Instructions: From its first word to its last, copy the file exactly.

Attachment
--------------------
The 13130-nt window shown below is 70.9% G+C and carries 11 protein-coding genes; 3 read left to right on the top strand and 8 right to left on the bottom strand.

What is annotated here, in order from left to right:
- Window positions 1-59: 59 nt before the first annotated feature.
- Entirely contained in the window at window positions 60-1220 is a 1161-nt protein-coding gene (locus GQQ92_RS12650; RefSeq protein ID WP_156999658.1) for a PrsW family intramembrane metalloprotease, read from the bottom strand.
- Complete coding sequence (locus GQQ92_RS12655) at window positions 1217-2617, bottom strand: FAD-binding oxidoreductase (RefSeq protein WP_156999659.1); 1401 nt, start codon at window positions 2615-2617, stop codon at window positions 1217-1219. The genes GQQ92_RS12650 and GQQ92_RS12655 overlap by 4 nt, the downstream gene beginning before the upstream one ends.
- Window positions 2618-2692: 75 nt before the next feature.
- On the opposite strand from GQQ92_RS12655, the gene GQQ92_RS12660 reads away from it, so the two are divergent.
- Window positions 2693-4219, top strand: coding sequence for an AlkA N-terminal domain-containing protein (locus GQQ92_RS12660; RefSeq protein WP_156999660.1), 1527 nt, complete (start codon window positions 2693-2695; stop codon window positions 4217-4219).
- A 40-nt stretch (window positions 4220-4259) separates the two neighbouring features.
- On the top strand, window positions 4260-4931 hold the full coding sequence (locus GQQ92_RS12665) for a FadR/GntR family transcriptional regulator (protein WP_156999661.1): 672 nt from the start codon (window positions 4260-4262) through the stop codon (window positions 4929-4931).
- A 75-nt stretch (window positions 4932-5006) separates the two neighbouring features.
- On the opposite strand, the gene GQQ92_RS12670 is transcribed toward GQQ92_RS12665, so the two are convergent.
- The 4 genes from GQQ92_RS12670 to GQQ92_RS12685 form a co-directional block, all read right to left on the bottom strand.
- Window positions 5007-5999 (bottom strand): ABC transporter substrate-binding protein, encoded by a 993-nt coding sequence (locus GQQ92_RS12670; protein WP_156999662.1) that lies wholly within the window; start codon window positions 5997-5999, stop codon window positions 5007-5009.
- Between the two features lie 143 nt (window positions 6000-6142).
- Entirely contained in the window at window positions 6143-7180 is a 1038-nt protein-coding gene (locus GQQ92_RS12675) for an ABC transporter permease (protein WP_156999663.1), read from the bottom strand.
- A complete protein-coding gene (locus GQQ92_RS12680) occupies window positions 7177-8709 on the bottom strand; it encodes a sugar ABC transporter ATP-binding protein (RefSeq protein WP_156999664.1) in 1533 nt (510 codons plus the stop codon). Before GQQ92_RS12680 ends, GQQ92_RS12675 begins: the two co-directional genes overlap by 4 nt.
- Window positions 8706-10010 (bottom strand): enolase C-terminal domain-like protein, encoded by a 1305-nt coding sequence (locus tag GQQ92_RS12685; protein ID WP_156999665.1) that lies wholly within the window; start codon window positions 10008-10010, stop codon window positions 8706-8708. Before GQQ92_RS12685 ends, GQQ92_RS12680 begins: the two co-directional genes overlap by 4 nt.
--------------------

The 13130-nt window shown below is 70.9% G+C and carries 11 protein-coding genes; 3 read left to right on the top strand and 8 right to left on the bottom strand.

What is annotated here, in order from left to right:
- Window positions 1-59: 59 nt before the first annotated feature.
- Entirely contained in the window at window positions 60-1220 is a 1161-nt protein-coding gene (locus GQQ92_RS12650; RefSeq protein ID WP_156999658.1) for a PrsW family intramembrane metalloprotease, read from the bottom strand.
- Complete coding sequence (locus GQQ92_RS12655) at window positions 1217-2617, bottom strand: FAD-binding oxidoreductase (RefSeq protein WP_156999659.1); 1401 nt, start codon at window positions 2615-2617, stop codon at window positions 1217-1219. The genes GQQ92_RS12650 and GQQ92_RS12655 overlap by 4 nt, the downstream gene beginning before the upstream one ends.
- Window positions 2618-2692: 75 nt before the next feature.
- On the opposite strand from GQQ92_RS12655, the gene GQQ92_RS12660 reads away from it, so the two are divergent.
- Window positions 2693-4219, top strand: coding sequence for an AlkA N-terminal domain-containing protein (locus GQQ92_RS12660; RefSeq protein WP_156999660.1), 1527 nt, complete (start codon window positions 2693-2695; stop codon window positions 4217-4219).
- A 40-nt stretch (window positions 4220-4259) separates the two neighbouring features.
- On the top strand, window positions 4260-4931 hold the full coding sequence (locus GQQ92_RS12665) for a FadR/GntR family transcriptional regulator (protein WP_156999661.1): 672 nt from the start codon (window positions 4260-4262) through the stop codon (window positions 4929-4931).
- A 75-nt stretch (window positions 4932-5006) separates the two neighbouring features.
- On the opposite strand, the gene GQQ92_RS12670 is transcribed toward GQQ92_RS12665, so the two are convergent.
- The 4 genes from GQQ92_RS12670 to GQQ92_RS12685 form a co-directional block, all read right to left on the bottom strand.
- Window positions 5007-5999 (bottom strand): ABC transporter substrate-binding protein, encoded by a 993-nt coding sequence (locus GQQ92_RS12670; protein WP_156999662.1) that lies wholly within the window; start codon window positions 5997-5999, stop codon window positions 5007-5009.
- Between the two features lie 143 nt (window positions 6000-6142).
- Entirely contained in the window at window positions 6143-7180 is a 1038-nt protein-coding gene (locus GQQ92_RS12675) for an ABC transporter permease (protein WP_156999663.1), read from the bottom strand.
- A complete protein-coding gene (locus GQQ92_RS12680) occupies window positions 7177-8709 on the bottom strand; it encodes a sugar ABC transporter ATP-binding protein (RefSeq protein WP_156999664.1) in 1533 nt (510 codons plus the stop codon). Before GQQ92_RS12680 ends, GQQ92_RS12675 begins: the two co-directional genes overlap by 4 nt.
- Window positions 8706-10010 (bottom strand): enolase C-terminal domain-like protein, encoded by a 1305-nt coding sequence (locus tag GQQ92_RS12685; protein ID WP_156999665.1) that lies wholly within the window; start codon window positions 10008-10010, stop codon window positions 8706-8708. Before GQQ92_RS12685 ends, GQQ92_RS12680 begins: the two co-directional genes overlap by 4 nt.